Issues
  • Lower precision for directing funding - Directing funding to more precise areas within the category could be difficult as more types of proposals would be competing under the same categorisation. However ultimately the most effective way to direct funding is through voting. The community can effectively promote the most important areas with an independent goal & objective setting process. Voters ultimately determine how funding should be directed by deciding which proposals to vote on.
  • Lower proposal visibility - Having only a few broad categories could make it hard for some proposals to stand out against larger more established teams. There could be a need for some form of tagging and community curated lists to help aid in visibility for smaller teams.
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Specific categories

Advantages
  • Good proposal visibility - Proposals would generally be surrounded only be similar proposals when using more specific categorisations. This can make it easier to get clear proposal visibility for proposals in that specific area.
  • Higher precision for directing funding - Using more specific categories makes it easier to allocate funding to more precise areas in the ecosystem.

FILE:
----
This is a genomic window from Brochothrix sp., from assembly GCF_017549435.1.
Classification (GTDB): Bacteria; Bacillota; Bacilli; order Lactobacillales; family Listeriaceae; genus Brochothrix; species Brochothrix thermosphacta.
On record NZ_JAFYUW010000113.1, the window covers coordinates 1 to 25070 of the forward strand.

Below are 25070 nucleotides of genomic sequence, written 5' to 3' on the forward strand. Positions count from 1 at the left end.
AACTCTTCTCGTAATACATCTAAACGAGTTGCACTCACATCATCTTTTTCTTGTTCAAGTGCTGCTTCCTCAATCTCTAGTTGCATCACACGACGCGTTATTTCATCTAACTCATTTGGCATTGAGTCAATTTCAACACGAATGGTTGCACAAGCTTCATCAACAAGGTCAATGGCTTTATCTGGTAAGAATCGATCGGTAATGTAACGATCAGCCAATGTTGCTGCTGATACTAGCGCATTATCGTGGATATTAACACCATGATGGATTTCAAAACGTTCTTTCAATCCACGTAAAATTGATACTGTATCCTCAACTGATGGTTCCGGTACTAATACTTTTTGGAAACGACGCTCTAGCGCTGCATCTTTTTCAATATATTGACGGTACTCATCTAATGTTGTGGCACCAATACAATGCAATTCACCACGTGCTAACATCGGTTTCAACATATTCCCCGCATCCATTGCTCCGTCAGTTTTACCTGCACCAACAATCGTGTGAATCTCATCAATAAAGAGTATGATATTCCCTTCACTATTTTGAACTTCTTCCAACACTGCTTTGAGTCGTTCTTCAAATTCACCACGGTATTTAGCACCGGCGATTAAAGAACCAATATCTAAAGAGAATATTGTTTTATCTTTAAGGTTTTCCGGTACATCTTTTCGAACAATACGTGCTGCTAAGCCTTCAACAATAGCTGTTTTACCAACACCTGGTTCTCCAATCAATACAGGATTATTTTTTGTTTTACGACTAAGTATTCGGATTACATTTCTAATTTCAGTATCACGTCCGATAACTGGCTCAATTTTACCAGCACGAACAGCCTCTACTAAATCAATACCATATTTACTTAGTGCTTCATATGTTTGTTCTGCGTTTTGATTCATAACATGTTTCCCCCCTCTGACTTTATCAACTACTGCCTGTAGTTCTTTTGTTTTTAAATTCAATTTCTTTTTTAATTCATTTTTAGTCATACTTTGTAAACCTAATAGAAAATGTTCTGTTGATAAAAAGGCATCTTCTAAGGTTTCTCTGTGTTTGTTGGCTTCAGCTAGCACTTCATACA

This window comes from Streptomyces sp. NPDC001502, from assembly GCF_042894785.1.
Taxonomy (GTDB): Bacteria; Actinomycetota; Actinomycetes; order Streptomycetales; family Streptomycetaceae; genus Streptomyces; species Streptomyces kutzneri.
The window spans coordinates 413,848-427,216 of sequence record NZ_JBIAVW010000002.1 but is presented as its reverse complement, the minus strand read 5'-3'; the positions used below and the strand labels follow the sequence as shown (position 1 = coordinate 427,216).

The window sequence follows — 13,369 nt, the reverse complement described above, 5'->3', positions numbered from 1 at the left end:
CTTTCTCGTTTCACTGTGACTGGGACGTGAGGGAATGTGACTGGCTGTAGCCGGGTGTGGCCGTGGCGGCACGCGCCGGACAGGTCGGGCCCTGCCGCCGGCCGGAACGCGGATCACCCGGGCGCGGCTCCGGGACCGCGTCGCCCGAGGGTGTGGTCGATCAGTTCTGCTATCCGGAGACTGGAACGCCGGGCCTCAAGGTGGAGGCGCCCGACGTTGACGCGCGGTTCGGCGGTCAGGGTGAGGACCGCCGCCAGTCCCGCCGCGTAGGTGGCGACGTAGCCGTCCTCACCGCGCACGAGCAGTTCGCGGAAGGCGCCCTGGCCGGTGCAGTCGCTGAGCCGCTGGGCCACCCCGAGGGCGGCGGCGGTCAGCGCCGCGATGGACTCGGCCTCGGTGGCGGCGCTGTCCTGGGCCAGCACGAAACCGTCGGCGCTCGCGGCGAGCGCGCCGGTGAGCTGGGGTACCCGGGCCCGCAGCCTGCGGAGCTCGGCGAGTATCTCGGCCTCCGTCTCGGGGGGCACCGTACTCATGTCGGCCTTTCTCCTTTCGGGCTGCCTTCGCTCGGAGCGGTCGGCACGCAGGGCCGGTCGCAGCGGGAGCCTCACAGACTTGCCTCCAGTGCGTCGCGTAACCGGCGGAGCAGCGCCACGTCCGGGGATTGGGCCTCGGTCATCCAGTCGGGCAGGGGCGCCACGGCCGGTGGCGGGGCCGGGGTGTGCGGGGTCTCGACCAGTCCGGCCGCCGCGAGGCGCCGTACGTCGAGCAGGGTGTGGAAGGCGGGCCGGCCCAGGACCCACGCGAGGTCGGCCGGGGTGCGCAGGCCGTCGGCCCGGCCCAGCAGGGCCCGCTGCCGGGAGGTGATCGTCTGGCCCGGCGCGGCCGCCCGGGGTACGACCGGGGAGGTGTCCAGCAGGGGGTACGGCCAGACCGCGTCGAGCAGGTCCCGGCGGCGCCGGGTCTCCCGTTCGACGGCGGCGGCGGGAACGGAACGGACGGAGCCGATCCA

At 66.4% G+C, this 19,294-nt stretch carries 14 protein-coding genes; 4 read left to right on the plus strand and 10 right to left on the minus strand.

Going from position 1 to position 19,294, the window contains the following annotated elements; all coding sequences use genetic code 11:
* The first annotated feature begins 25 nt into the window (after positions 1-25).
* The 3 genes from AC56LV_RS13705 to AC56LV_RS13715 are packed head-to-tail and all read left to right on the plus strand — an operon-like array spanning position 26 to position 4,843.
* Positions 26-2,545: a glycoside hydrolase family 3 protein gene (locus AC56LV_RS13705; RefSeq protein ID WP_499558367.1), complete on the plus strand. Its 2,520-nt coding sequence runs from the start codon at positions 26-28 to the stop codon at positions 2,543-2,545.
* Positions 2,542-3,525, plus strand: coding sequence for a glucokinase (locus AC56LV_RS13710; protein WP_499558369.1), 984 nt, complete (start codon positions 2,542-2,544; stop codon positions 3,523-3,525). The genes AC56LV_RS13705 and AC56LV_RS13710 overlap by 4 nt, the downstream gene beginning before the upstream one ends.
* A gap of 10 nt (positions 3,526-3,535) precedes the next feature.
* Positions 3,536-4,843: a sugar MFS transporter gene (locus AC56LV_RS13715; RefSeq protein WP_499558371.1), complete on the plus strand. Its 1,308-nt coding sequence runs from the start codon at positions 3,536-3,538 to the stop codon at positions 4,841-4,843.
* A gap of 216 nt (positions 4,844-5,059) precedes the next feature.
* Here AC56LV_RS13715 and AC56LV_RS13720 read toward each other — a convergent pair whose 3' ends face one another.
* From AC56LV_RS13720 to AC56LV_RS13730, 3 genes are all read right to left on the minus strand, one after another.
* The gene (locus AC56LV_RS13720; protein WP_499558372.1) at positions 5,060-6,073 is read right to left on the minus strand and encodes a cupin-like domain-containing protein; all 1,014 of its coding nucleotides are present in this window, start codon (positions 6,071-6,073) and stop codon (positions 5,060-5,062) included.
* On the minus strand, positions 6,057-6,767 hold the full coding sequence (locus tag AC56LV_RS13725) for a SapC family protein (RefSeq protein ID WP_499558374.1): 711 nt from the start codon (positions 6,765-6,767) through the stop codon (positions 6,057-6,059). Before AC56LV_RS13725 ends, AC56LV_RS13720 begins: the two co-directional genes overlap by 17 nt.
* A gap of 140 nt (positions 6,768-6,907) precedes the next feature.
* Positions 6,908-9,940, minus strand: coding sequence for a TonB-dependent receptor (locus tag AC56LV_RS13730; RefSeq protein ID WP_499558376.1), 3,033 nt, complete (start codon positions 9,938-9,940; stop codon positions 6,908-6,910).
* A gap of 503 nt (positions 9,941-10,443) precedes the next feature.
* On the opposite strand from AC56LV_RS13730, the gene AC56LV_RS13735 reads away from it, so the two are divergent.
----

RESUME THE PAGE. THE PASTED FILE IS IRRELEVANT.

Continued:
Issues
  • High budget weighting complexity - Every extra specific category makes it more complex to determine the budget weighting that should be allocated to each area in the ecosystem.
  • Higher proposer effort - Proposers must compare a large amount of categorisations before they can submit a proposal.
  • Higher voter effort - Voters must compare a large amount of categorisations and the budget weightings being applied before voting.
  • Higher proposal assessor effort - Assessors would require more time to go through a larger amount of categorisations.
  • Higher category team effort - More category teams would be needed to define specific categorisations and justify their importance over a larger amount of total categorisations.
  • Higher governance complexity - The more specific categorisation becomes the more complex governance is on providing justifications towards the budgets weightings that are applied to each categorisation and for voters to be able to interpret the implications of increasing or decreasing funding access to certain focus areas.
  • Lower competition - Increasing the amount of categories means there is less competition between each of the proposals in a given category. This increases the chance that categorisations will need to handle a weaker group of ideas and innovation which can lead to worse outcomes.